However, the treaty faces a tough battle in the Senate. Senate Foreign Relations Committee Chairman Jesse Helms (R-North Carolina), has stated that he will continue his opposition to approval. Helms can block debate on the issue. He is opposed to some elements of the treaty, but he also wants to use his power to bargain with the Administration for other changes he wants in the U.S. foreign policy machinery.

In a letter to Senate Majority Leader Trent Lott (R-Mississippi), Helms said he will insist upon a reorganization and a reduction of the foreign policy bureaucracy and legislation that will force a reorganization of the United Nations.

In his speech, Clinton asked the Congress to pay the country's membership arrears to the United Nations. The United States owes the world body more than $1 billion in late dues, but Helms and many other senators view the UN as a bloated bureaucracy with anti-American tendencies, and they do not want to pay up until what they consider to be reforms are made.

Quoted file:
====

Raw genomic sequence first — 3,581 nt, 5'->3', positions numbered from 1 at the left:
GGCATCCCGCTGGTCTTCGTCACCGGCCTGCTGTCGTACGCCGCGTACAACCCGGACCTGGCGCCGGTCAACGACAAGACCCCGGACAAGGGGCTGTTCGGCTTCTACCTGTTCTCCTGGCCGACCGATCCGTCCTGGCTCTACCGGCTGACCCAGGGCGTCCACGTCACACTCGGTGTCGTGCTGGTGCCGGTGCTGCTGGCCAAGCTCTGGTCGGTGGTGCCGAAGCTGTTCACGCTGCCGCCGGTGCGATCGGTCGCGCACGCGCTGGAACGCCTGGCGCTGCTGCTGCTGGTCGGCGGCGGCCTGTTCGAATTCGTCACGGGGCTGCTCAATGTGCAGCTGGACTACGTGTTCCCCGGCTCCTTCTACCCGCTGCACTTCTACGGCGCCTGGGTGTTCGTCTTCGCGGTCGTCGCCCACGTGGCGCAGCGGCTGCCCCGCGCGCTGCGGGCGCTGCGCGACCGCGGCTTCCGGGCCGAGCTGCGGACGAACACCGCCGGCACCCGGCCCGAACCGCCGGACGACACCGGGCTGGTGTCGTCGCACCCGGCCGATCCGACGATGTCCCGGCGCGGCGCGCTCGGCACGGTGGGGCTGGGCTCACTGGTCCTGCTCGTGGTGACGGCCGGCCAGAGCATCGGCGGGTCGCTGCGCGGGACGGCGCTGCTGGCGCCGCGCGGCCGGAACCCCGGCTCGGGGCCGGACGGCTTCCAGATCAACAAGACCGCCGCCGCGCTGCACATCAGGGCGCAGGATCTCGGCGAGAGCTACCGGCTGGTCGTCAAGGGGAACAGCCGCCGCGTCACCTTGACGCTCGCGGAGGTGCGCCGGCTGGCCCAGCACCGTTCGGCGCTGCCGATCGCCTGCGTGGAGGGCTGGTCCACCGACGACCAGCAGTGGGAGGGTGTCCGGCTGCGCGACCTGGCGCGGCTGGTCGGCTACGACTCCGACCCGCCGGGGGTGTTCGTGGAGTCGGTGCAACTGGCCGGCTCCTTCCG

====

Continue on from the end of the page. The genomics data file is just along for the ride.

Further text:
Clinton told the Congress, however, that, "every dollar we devote to preventing conflicts, to promoting democracy, to stopping the spread of disease and starvation, brings a sure return in security and savings." U.S. foreign affairs spending, Clinton said, is just one percent of the U.S. budget.

"A farsighted America moved the world to a better place these last 50 years," Clinton said. "And it can do so for another 50 years. But a shortsighted America will soon find its words falling on deaf ears all around the world."